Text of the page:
While the Utah Jazz are generally known for drafting and developing talent well, there are still a few great players the Jazz have fumbled along the way.
One team’s trash can eventually become another’s treasure. This is the case for a few players the Jazz have had the opportunity to have at one point during their careers. Then, the team ultimately decides to prematurely let them leave the team, just for them to go under vast improvements in the years following.
No franchise is perfect; this happens at some point to every team in the association. Just look at how Shai Gilgeous-Alexander is performing for the Thunder after being dealt from the Clippers, or even how Lauri Markkanen has faired with the Jazz this season after his stints with Chicago and Cleveland.
Some players just end up being better fits in new places, but that doesn’t make the team that let them go look any less foolish. For the Jazz, across the team’s almost 50-year history, there’s been a few notable misses along the way.
Here are five players the Jazz gave up on a bit too early in their NBA careers:
1. Paul Millsap
The multi-time All-Star began his career here in Utah, although none of those All-Star appearances ended up coming with the Jazz.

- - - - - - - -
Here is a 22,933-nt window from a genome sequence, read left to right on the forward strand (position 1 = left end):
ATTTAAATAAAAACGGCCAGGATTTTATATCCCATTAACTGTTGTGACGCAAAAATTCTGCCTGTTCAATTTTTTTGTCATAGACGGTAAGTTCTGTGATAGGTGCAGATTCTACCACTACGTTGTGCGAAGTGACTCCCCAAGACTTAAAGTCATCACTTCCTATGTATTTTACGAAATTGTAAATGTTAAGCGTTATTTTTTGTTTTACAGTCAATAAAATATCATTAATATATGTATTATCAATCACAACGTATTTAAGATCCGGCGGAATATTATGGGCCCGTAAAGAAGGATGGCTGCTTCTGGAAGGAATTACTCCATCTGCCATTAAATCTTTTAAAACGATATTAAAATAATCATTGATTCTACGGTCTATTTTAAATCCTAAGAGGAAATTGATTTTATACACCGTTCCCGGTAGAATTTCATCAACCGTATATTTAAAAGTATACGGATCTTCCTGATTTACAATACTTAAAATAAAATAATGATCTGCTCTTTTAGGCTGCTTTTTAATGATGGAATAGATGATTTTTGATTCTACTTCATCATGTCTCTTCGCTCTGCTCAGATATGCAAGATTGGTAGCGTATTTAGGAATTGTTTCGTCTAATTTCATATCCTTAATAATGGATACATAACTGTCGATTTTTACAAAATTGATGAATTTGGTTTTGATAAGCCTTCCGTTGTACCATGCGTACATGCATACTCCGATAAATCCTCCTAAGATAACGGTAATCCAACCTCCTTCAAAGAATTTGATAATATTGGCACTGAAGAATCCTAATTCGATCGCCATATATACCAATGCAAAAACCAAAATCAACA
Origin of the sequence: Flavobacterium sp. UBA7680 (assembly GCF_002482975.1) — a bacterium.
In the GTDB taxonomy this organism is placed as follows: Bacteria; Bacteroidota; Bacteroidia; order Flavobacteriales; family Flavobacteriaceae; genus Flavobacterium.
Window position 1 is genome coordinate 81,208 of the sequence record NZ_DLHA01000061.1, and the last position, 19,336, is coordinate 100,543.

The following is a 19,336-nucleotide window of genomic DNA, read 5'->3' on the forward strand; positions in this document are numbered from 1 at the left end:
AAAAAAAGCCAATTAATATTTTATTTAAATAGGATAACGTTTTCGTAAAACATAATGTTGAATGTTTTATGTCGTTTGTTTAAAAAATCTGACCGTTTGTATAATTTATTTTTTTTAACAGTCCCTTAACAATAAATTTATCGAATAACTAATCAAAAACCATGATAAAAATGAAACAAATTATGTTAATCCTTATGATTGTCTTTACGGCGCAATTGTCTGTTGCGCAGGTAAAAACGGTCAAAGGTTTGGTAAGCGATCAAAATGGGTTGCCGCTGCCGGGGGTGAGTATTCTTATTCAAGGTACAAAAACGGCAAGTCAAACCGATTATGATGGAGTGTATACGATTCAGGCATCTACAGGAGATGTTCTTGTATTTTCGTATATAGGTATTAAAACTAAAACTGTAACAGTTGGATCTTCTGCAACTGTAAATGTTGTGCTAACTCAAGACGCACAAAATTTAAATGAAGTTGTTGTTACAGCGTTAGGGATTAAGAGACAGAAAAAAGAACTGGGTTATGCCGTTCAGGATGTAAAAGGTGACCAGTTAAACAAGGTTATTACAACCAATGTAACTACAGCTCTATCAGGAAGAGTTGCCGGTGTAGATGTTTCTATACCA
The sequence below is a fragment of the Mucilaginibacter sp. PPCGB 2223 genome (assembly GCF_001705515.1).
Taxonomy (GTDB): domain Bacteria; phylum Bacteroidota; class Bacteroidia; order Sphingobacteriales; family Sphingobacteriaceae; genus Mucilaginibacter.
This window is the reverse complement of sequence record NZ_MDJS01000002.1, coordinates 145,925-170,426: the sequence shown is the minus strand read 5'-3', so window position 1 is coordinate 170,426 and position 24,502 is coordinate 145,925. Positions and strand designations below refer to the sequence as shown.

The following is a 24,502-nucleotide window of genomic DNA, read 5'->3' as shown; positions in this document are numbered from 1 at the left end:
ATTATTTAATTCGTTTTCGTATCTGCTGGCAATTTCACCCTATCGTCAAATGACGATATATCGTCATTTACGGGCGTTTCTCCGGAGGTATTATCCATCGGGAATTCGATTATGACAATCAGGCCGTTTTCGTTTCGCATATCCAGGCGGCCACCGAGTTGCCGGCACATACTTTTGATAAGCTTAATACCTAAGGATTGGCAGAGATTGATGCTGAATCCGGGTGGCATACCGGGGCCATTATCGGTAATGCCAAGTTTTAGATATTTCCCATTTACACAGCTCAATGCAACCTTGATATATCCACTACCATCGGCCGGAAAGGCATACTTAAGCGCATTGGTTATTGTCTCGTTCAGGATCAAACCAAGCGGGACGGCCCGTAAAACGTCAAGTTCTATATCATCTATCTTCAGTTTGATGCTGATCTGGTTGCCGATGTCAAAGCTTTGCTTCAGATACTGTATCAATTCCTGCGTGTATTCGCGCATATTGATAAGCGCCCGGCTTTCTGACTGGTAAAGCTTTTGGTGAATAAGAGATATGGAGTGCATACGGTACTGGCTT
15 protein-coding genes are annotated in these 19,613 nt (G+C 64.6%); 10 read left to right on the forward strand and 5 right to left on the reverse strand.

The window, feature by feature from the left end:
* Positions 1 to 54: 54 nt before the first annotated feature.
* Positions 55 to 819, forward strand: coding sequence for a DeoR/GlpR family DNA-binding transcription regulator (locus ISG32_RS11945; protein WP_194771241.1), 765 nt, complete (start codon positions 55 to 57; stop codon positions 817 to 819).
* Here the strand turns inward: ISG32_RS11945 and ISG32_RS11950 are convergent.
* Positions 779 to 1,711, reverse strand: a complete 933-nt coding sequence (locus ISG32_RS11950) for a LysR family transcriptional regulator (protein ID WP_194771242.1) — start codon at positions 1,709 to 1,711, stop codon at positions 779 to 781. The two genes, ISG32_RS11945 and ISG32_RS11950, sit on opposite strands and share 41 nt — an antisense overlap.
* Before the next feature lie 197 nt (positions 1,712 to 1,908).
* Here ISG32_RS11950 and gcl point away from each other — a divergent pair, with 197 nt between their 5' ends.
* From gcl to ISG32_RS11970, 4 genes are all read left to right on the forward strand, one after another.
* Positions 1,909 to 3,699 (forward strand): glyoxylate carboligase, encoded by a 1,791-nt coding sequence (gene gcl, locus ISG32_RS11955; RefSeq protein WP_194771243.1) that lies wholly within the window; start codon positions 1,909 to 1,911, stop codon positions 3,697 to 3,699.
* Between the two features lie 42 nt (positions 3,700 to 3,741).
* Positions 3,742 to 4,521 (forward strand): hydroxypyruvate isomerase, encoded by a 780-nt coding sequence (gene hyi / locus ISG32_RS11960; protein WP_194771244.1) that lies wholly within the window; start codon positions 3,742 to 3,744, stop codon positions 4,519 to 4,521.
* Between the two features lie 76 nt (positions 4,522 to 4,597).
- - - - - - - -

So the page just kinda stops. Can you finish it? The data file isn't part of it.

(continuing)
Millsap was drafted to the team back in the 2006 NBA Draft as a second-round pick, 47th overall. Looking back, this pick was an absolute steal considering Millsap’s production. He joined the Jazz at 21 years old out of Louisiana Tech, and put in a solid 7 years with the squad.
In those seven seasons, Millsap averaged 12.4 points and 7 rebounds per game on about 50% shooting from the field. While these are solid numbers as is, they don’t compare to the numbers he was able to put up with his next team.
The Jazz let Millsap walk in free agency to the Atlanta Hawks in the 2013 offseason. The following season, the Jazz ended up winning 25 total games; a big decline from their previous 43. As for Millsap, he averaged a career-high 17.9 points per game, netting the first All-Star appearance of his career.
Looking back, this ended up allowing the Jazz to step back and retool for what would end up evolving into the team’s late 2010s playoff teams. However, it’s definitely hard to ignore what Millsap ended up producing after leaving the team.